For years, a very curious corner of the Digital Millenium Copyright Act has prevented lawful owners of a digital device or product from making use of their own products in any way not explicitly permitted by the creators.
Every three years, public interest groups like the Electronics Frontier Foundation get a brief window of rebuttal. If you couldn’t hear the howls of various executives from here, let me be the first to inform you of a hard-fought victory — albeit not one without major caveats.
General Motors, alongside John Deere, and virtually the entire movie and games industry, were taken down a notch by the lobbying efforts of the EFF and a host of other public interest non-profits. The hearings did a lot to move the chains in favor of consumers, including allowing making modifications to cars, jailbreaking “portable all-purpose mobile computing devices” such as phones and tablets, modding games that require online authentication to be played that have been abandoned by their creators, and ripping content from DVDs and Blu-Rays for the purposes of “noncommercial remix videos.”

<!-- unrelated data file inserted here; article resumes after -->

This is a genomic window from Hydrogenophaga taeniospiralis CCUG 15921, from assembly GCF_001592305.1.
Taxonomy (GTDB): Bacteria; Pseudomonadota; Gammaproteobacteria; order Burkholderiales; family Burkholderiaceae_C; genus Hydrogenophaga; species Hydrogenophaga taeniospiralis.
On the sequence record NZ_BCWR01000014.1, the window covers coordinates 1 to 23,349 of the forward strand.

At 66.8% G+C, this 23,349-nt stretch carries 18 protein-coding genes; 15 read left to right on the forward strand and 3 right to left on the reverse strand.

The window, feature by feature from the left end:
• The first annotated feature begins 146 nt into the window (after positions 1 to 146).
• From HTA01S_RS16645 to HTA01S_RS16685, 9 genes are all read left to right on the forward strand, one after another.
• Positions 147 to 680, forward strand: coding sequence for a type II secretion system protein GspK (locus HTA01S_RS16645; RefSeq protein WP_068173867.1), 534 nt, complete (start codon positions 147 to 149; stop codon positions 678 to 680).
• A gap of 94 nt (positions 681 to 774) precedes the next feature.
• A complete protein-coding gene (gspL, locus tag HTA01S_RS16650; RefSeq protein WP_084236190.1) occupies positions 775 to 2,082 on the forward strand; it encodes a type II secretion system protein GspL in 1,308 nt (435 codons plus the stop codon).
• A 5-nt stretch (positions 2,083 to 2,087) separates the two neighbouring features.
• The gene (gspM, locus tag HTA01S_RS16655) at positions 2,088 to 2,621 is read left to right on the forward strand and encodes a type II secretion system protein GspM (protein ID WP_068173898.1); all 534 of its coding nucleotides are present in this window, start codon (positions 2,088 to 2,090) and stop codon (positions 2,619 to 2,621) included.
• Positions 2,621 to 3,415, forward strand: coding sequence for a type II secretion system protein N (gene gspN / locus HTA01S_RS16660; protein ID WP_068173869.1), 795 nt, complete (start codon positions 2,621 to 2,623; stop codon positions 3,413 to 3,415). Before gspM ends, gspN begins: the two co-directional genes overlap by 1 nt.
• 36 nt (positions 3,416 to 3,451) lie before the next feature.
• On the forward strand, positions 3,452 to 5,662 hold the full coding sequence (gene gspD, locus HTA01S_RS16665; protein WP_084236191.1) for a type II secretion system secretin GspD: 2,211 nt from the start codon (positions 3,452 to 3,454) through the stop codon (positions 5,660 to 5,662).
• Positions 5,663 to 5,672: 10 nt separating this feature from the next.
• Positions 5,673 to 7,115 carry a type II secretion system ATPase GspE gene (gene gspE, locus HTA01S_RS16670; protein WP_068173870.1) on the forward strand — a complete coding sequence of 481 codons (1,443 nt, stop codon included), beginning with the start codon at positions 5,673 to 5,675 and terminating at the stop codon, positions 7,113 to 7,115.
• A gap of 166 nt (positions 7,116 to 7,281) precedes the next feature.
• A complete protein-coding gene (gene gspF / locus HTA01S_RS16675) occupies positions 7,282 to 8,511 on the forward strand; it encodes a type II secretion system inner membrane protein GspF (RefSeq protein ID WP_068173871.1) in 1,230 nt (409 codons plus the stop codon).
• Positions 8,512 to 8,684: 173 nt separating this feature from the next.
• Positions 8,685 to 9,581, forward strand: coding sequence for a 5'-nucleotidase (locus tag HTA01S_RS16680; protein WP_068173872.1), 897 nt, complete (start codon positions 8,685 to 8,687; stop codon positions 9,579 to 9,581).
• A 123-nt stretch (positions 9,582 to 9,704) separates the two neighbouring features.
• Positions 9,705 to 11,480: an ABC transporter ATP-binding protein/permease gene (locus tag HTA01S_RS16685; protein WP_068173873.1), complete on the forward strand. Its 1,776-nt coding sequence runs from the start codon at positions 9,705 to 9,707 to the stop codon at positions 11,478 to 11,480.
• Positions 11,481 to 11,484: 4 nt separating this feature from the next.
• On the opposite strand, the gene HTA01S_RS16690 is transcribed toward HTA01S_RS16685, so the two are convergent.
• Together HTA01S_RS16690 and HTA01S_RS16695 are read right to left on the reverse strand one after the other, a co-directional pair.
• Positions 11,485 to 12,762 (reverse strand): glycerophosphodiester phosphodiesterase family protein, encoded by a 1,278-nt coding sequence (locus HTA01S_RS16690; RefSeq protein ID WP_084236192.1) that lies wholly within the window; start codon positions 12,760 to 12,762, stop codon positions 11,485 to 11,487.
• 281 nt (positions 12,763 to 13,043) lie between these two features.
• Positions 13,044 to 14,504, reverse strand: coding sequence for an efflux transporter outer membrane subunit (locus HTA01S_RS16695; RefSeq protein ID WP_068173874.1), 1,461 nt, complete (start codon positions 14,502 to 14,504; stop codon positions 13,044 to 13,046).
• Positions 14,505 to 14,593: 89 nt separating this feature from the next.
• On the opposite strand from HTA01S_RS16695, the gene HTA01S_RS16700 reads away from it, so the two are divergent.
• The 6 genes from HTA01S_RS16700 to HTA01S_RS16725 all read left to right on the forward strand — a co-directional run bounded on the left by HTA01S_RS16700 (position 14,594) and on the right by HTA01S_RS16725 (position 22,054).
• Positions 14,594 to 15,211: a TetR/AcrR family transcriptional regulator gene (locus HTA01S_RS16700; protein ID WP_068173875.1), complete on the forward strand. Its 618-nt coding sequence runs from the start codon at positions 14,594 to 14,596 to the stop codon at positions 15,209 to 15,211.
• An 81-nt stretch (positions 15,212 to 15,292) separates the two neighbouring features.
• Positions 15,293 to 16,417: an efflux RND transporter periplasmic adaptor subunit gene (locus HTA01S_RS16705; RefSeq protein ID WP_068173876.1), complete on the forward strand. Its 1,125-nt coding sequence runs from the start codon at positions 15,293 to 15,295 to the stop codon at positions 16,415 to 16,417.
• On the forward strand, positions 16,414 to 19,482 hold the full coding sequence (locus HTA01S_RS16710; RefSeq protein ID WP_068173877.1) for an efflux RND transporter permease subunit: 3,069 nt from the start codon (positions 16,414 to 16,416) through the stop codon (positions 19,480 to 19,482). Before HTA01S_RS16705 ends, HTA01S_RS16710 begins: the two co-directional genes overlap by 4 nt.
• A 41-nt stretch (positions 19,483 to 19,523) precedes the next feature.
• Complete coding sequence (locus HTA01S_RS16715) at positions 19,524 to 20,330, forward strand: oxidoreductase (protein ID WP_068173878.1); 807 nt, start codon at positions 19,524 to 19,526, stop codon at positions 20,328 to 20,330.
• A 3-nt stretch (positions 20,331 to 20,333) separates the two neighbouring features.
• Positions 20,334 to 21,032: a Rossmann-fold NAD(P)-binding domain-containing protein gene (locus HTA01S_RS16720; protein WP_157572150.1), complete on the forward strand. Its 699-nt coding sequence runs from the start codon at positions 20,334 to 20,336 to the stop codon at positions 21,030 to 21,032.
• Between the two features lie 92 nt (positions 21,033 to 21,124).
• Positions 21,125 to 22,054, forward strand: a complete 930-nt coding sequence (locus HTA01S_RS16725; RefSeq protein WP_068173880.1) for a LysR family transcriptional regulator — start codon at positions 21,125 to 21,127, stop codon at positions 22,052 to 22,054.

Now for the bad news. To jailbreak your mobile device, you’re going to have to do it yourself. Any service provided to help you is still illegal. Second, there are restrictive wait periods until you are legally permitted to do so, and in most cases that will put the device past the point of obsolescence. If you’re specifically talking about video games, the restrictions are even tighter; only PC games are eligible, and only those which verify through server-side online DRM.
Yet even despite a flood of restrictions inhibiting the actual practice of — even lawfully — using your device as you want, these hearings have still begun a shift toward far more rational laws and regulations regarding the devices we all use on a daily basis. In three years, maybe the Librarian of Congress will even be able to tell the difference between an iPad and a laptop. Baby steps.
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